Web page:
Tax Treaties and Developing Countries
Published: December 2013
Publisher: Kluwer Law International
Country of Publication: The Netherlands
Despatched in 6 to 8 days.
Countries eliminate the burden of double taxation for their taxpayers who engage in cross-border business activities by negotiating tax treaties with other countries.
In the case of developing countries, tax treaties are often entered into with the additional purpose of attracting foreign investment as a path towards development. It is not clear, however, what role such agreements play in a country’s development efforts.
This thoroughly researched book is the first to tackle this important issue in depth. Through an analysis of the tax treaty provisions of eleven East African nations, the author unveils the actual impact of the UN Model on the tax treaty network of the countries analysed as well as the “real-world” relationship between tax treaties and development.
All the crucial components necessary for understanding this relationship are examined, including the following:-
- how the UN Model (designed for developing countries) deviates from the OECD Model;
- to what extent developing countries actually make use of the UN Model during treaty negotiations;
- the various functions of tax treaties, including elimination of double taxation, allocation of taxing rights, prevention of tax avoidance and fiscal evasion, and promotion of investment activities;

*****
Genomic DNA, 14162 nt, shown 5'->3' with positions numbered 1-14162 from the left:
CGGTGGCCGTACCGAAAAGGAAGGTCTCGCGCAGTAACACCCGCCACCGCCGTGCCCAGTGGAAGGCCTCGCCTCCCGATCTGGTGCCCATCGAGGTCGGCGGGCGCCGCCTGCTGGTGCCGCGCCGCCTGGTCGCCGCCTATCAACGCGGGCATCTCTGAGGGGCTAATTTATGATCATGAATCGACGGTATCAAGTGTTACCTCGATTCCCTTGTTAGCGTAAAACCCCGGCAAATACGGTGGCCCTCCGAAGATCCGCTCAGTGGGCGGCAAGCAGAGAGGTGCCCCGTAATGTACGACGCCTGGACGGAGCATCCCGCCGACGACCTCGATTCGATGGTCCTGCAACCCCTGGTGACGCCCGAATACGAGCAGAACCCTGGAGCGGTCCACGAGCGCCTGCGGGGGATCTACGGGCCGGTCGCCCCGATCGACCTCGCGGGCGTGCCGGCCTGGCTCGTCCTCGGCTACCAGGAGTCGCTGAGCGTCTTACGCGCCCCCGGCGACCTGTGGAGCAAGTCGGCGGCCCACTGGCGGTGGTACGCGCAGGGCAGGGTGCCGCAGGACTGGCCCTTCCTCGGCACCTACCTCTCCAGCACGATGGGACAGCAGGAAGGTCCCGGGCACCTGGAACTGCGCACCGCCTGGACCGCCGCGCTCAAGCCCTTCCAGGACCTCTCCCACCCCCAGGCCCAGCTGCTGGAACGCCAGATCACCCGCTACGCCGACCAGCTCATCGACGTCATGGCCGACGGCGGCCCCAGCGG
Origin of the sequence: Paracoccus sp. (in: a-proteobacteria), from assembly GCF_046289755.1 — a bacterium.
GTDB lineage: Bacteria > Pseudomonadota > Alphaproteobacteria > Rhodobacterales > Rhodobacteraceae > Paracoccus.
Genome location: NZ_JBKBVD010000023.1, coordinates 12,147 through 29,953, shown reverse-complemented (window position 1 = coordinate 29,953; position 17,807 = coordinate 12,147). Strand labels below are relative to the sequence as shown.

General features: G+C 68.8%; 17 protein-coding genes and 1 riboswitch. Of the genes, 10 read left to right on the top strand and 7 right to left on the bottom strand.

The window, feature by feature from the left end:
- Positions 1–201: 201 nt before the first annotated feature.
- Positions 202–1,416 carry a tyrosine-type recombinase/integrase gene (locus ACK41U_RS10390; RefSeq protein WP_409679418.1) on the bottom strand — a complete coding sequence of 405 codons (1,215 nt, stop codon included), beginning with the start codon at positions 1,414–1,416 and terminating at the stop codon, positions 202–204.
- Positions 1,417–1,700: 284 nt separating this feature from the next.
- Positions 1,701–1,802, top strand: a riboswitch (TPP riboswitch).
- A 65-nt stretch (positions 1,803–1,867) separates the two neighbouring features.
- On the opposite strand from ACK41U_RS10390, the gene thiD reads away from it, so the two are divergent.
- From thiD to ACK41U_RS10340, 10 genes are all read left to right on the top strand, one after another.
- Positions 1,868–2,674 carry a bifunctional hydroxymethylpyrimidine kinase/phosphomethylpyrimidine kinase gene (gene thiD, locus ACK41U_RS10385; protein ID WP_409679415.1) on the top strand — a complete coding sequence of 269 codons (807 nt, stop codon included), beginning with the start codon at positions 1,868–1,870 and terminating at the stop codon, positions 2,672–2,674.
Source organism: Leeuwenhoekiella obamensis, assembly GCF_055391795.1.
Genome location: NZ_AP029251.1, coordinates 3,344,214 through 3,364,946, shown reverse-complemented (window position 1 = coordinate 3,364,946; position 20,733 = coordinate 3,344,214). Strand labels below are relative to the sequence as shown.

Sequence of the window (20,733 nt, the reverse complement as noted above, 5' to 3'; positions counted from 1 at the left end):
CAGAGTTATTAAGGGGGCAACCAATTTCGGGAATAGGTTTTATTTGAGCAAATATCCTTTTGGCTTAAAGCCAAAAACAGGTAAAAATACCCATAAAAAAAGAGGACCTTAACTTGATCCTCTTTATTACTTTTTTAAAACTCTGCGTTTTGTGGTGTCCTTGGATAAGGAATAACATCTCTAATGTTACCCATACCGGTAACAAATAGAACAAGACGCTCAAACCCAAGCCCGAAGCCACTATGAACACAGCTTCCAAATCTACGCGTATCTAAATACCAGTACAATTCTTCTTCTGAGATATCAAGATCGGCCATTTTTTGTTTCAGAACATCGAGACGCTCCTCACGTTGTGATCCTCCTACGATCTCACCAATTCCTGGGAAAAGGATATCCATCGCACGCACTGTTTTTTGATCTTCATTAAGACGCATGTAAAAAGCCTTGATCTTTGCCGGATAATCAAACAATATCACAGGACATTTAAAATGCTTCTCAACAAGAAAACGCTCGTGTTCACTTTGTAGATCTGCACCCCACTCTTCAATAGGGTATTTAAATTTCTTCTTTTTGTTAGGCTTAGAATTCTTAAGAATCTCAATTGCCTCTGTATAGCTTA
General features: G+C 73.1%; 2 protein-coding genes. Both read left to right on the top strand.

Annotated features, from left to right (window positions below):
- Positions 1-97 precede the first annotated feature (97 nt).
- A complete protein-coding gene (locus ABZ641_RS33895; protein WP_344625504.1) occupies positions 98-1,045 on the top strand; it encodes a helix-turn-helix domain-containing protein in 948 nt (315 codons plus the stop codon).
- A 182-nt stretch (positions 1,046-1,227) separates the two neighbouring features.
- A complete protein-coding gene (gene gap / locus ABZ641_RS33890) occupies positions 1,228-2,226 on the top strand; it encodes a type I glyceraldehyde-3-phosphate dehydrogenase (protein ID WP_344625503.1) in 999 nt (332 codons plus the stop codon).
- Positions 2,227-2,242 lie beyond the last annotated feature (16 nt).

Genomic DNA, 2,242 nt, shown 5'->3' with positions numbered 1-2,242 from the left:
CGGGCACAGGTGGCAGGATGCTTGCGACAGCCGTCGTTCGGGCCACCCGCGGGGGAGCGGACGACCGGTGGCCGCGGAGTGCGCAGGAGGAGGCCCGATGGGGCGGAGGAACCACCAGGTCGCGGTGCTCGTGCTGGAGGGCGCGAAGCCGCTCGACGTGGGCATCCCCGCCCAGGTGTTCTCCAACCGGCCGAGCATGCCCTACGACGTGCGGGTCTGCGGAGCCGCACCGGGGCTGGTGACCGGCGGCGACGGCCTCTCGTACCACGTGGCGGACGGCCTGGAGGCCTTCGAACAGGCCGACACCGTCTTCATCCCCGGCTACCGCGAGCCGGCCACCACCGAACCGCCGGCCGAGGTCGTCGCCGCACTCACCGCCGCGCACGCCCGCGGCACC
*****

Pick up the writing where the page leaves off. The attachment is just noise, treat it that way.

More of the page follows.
- the question of how source and residence taxation can be justified and which of these two concepts should be given preference;
- exchange of information issues;
- the problem of tax havens;
- the concept of transfer pricing;
- the concept of permanent establishment;
- patterns discerned in the treaty policy of developing countries and recurring non-model provisions;
- treatment of business profits, royalties, and capital gains;
- interest exemptions;
- technical and administrative fees and treatment of pensions and annuities.
This book underscores the importance of tax treaties for developing countries. Its contribution to our understanding of both development and international taxation, and their reciprocal relationship, cannot be overemphasized. Further, it proposes modifications to the UN Model and its Commentary and suggests wording for additional provisions reflecting the tax treaty policy of the countries analysed in the book.